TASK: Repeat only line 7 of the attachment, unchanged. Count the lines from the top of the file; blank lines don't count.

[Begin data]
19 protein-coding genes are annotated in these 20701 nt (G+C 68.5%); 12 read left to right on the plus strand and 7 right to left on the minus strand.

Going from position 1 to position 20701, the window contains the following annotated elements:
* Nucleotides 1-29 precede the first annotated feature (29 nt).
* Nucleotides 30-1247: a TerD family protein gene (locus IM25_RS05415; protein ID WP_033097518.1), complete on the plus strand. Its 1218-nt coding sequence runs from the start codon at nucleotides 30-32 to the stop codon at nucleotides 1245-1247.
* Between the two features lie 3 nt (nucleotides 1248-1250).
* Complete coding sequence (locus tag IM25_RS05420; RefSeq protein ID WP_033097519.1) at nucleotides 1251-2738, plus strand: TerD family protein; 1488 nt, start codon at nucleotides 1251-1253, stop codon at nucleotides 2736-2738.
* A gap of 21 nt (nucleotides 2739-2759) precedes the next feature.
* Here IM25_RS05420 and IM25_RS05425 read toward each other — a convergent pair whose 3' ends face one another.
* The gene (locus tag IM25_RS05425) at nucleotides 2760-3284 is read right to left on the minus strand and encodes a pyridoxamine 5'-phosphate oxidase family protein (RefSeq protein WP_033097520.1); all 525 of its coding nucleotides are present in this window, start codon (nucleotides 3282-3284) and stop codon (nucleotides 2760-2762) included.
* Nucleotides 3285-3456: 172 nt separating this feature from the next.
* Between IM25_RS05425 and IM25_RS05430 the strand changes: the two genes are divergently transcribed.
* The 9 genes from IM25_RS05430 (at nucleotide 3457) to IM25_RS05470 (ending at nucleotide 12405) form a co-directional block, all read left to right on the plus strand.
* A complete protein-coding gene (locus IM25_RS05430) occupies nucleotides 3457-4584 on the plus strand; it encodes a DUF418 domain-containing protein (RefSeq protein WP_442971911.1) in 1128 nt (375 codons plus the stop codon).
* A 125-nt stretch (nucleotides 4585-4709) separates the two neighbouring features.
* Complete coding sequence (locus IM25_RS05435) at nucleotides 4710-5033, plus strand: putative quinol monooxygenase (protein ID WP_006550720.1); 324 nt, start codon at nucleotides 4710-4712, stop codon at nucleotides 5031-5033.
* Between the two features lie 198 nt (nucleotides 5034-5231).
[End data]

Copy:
* A gap of 21 nt (nucleotides 2739-2759) precedes the next feature.